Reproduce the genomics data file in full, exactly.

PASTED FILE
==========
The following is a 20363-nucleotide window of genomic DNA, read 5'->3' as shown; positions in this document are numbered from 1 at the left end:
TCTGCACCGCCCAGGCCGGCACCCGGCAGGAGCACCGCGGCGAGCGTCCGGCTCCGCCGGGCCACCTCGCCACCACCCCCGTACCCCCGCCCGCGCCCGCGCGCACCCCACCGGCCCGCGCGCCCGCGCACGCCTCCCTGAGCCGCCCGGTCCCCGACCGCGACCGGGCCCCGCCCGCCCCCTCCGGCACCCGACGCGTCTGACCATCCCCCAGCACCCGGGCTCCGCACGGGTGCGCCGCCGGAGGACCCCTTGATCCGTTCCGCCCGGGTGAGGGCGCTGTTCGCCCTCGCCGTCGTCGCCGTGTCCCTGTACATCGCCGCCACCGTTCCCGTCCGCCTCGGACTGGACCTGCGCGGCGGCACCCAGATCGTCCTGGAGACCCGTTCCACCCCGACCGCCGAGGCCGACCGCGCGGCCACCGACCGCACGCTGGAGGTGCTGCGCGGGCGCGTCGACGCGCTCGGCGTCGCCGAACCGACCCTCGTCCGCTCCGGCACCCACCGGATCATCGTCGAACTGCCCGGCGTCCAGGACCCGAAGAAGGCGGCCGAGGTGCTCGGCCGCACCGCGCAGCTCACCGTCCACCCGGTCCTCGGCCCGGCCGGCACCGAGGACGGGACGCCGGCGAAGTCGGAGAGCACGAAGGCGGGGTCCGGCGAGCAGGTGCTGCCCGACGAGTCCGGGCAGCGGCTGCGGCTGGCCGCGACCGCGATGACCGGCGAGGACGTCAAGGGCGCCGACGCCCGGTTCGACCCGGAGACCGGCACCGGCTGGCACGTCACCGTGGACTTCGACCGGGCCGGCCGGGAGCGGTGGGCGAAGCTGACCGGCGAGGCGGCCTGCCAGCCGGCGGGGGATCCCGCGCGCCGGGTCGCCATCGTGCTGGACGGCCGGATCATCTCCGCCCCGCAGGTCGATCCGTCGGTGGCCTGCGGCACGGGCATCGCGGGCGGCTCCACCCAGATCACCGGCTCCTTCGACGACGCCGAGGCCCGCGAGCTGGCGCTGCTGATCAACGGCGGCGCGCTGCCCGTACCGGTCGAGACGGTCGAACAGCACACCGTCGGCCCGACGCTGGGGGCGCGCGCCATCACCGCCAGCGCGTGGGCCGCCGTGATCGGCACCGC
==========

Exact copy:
The following is a 20363-nucleotide window of genomic DNA, read 5'->3' as shown; positions in this document are numbered from 1 at the left end:
TCTGCACCGCCCAGGCCGGCACCCGGCAGGAGCACCGCGGCGAGCGTCCGGCTCCGCCGGGCCACCTCGCCACCACCCCCGTACCCCCGCCCGCGCCCGCGCGCACCCCACCGGCCCGCGCGCCCGCGCACGCCTCCCTGAGCCGCCCGGTCCCCGACCGCGACCGGGCCCCGCCCGCCCCCTCCGGCACCCGACGCGTCTGACCATCCCCCAGCACCCGGGCTCCGCACGGGTGCGCCGCCGGAGGACCCCTTGATCCGTTCCGCCCGGGTGAGGGCGCTGTTCGCCCTCGCCGTCGTCGCCGTGTCCCTGTACATCGCCGCCACCGTTCCCGTCCGCCTCGGACTGGACCTGCGCGGCGGCACCCAGATCGTCCTGGAGACCCGTTCCACCCCGACCGCCGAGGCCGACCGCGCGGCCACCGACCGCACGCTGGAGGTGCTGCGCGGGCGCGTCGACGCGCTCGGCGTCGCCGAACCGACCCTCGTCCGCTCCGGCACCCACCGGATCATCGTCGAACTGCCCGGCGTCCAGGACCCGAAGAAGGCGGCCGAGGTGCTCGGCCGCACCGCGCAGCTCACCGTCCACCCGGTCCTCGGCCCGGCCGGCACCGAGGACGGGACGCCGGCGAAGTCGGAGAGCACGAAGGCGGGGTCCGGCGAGCAGGTGCTGCCCGACGAGTCCGGGCAGCGGCTGCGGCTGGCCGCGACCGCGATGACCGGCGAGGACGTCAAGGGCGCCGACGCCCGGTTCGACCCGGAGACCGGCACCGGCTGGCACGTCACCGTGGACTTCGACCGGGCCGGCCGGGAGCGGTGGGCGAAGCTGACCGGCGAGGCGGCCTGCCAGCCGGCGGGGGATCCCGCGCGCCGGGTCGCCATCGTGCTGGACGGCCGGATCATCTCCGCCCCGCAGGTCGATCCGTCGGTGGCCTGCGGCACGGGCATCGCGGGCGGCTCCACCCAGATCACCGGCTCCTTCGACGACGCCGAGGCCCGCGAGCTGGCGCTGCTGATCAACGGCGGCGCGCTGCCCGTACCGGTCGAGACGGTCGAACAGCACACCGTCGGCCCGACGCTGGGGGCGCGCGCCATCACCGCCAGCGCGTGGGCCGCCGTGATCGGCACCGC